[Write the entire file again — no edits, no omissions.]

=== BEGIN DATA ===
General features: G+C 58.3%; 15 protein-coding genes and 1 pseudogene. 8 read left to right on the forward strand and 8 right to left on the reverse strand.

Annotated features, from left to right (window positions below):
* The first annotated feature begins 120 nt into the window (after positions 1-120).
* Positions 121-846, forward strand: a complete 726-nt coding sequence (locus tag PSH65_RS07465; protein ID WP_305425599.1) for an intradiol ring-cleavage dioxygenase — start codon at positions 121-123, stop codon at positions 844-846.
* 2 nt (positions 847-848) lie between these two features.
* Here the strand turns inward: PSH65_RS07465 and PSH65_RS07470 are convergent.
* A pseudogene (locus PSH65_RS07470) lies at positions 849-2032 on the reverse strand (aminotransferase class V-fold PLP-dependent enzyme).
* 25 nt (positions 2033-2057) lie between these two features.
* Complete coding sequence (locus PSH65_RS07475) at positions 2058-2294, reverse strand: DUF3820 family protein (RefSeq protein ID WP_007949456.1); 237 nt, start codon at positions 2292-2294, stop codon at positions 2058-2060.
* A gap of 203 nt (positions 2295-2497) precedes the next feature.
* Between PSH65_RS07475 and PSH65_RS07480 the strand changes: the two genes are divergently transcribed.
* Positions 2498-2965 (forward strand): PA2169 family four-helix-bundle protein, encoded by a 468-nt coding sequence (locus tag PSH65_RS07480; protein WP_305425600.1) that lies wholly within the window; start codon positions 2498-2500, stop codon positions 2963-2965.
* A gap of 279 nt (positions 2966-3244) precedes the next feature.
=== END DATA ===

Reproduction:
General features: G+C 58.3%; 15 protein-coding genes and 1 pseudogene. 8 read left to right on the forward strand and 8 right to left on the reverse strand.

Annotated features, from left to right (window positions below):
* The first annotated feature begins 120 nt into the window (after positions 1-120).
* Positions 121-846, forward strand: a complete 726-nt coding sequence (locus tag PSH65_RS07465; protein ID WP_305425599.1) for an intradiol ring-cleavage dioxygenase — start codon at positions 121-123, stop codon at positions 844-846.
* 2 nt (positions 847-848) lie between these two features.
* Here the strand turns inward: PSH65_RS07465 and PSH65_RS07470 are convergent.
* A pseudogene (locus PSH65_RS07470) lies at positions 849-2032 on the reverse strand (aminotransferase class V-fold PLP-dependent enzyme).
* 25 nt (positions 2033-2057) lie between these two features.
* Complete coding sequence (locus PSH65_RS07475) at positions 2058-2294, reverse strand: DUF3820 family protein (RefSeq protein ID WP_007949456.1); 237 nt, start codon at positions 2292-2294, stop codon at positions 2058-2060.
* A gap of 203 nt (positions 2295-2497) precedes the next feature.
* Between PSH65_RS07475 and PSH65_RS07480 the strand changes: the two genes are divergently transcribed.
* Positions 2498-2965 (forward strand): PA2169 family four-helix-bundle protein, encoded by a 468-nt coding sequence (locus tag PSH65_RS07480; protein WP_305425600.1) that lies wholly within the window; start codon positions 2498-2500, stop codon positions 2963-2965.
* A gap of 279 nt (positions 2966-3244) precedes the next feature.